WITH just a tiny twist, things could be so different. The smallest event may have immense consequences. The fluttering of a butterfly's wings may ultimately resolve itself into a typhoon; but this does not mean that you can create typhoons by fluttering your wings. The problem with trying to influence events is that unless you understand what's going on, what you do will probably not only fail to create the result you wish, but actually create a result that you will not like.

Of course, you never know what's going on. Even though we understand this, we still try to influence events, and go on creating unexpected results. You don't know what's going to happen. You don't know what to do. You don't know whether the result of your action will be good or bad. Usually the result is both good and bad, and has both short-term and long-term consequences that will appear good or bad depending on your perspective.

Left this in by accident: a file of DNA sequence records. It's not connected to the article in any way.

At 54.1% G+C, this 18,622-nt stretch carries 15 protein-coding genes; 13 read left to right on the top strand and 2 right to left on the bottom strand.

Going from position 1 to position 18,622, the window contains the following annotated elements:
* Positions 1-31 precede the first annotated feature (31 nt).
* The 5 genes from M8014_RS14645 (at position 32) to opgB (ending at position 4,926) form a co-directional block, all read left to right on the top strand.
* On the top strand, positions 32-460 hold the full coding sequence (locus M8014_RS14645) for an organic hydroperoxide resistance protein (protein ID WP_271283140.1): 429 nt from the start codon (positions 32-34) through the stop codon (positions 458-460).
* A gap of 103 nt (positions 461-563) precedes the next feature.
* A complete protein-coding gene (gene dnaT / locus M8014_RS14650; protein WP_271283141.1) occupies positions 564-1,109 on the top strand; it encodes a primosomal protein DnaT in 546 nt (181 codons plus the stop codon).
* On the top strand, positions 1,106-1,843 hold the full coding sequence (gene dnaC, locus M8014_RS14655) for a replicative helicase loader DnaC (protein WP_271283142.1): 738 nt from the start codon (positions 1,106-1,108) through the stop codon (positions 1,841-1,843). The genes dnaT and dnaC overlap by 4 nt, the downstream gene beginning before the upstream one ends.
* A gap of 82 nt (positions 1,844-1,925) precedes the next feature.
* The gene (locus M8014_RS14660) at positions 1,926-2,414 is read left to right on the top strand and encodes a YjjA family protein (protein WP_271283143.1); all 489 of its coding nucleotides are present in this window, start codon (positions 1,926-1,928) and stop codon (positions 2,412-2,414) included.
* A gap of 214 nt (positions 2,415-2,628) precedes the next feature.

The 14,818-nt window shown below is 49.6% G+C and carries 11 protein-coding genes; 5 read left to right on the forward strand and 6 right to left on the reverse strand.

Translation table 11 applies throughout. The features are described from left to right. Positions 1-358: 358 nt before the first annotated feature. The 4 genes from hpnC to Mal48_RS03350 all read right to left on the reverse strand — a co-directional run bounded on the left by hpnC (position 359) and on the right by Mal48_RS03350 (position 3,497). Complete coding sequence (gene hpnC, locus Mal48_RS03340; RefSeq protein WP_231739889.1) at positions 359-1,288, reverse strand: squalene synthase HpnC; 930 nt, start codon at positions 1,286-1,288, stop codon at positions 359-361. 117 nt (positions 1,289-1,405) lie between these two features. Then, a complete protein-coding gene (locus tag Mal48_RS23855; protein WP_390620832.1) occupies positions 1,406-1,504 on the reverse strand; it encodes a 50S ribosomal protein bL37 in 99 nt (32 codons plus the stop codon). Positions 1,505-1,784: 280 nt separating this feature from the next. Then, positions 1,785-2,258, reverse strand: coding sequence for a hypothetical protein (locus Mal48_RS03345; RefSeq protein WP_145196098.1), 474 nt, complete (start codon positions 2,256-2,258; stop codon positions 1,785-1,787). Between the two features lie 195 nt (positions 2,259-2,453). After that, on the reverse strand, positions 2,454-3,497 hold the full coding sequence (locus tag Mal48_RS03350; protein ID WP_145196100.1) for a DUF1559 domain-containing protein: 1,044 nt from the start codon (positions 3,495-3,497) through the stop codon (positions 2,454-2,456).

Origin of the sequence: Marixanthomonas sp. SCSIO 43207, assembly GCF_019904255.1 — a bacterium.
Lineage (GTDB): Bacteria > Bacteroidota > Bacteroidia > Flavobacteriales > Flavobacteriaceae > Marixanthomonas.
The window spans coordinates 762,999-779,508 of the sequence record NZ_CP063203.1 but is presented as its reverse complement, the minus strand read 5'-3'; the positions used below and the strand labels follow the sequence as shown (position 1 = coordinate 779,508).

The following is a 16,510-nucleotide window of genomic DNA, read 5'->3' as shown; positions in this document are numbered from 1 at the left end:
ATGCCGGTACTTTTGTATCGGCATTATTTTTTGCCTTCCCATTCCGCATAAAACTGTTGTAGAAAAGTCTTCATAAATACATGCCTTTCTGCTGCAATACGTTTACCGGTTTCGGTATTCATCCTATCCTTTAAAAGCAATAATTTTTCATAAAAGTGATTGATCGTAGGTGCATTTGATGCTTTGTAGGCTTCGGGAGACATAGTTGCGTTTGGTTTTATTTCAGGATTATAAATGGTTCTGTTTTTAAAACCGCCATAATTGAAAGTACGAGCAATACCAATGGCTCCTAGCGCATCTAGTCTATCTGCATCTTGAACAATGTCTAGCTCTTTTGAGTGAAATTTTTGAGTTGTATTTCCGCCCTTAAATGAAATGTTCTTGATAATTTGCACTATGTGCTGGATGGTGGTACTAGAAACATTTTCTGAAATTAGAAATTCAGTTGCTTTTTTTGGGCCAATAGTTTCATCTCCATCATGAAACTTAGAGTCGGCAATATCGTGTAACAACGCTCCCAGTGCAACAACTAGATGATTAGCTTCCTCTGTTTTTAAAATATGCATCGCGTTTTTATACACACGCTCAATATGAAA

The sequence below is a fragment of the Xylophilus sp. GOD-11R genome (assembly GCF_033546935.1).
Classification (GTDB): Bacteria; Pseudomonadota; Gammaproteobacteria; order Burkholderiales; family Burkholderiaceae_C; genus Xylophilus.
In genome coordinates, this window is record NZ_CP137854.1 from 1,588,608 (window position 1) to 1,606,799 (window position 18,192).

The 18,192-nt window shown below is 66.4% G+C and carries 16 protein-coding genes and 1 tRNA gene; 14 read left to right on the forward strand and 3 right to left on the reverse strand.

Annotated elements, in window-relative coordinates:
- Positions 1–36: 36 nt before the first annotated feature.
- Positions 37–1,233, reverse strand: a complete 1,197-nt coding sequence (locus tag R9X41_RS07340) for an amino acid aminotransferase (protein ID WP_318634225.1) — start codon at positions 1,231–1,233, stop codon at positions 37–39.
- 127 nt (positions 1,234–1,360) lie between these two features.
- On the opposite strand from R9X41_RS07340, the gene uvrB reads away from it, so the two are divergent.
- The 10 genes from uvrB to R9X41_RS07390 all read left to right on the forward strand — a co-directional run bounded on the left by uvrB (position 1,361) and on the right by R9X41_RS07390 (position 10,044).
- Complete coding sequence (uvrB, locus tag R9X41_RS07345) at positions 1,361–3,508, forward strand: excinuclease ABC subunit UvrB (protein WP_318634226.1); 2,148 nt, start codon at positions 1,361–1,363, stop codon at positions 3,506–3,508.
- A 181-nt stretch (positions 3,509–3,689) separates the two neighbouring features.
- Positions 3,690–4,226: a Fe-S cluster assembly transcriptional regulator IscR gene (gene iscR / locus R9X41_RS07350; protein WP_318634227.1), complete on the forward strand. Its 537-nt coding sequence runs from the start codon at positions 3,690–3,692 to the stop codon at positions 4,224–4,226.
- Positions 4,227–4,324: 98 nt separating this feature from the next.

When you find something you love, you try to keep it, though often what you do to try to keep it makes you lose it. Paradoxically, it seems that the best way to keep something or someone that you love, is to let go. Sometimes nothing works. But, within all this terrible confusion, we have been given two great blessings: we cannot foresee the future, and we do not know what other people are thinking.

April 5, 1994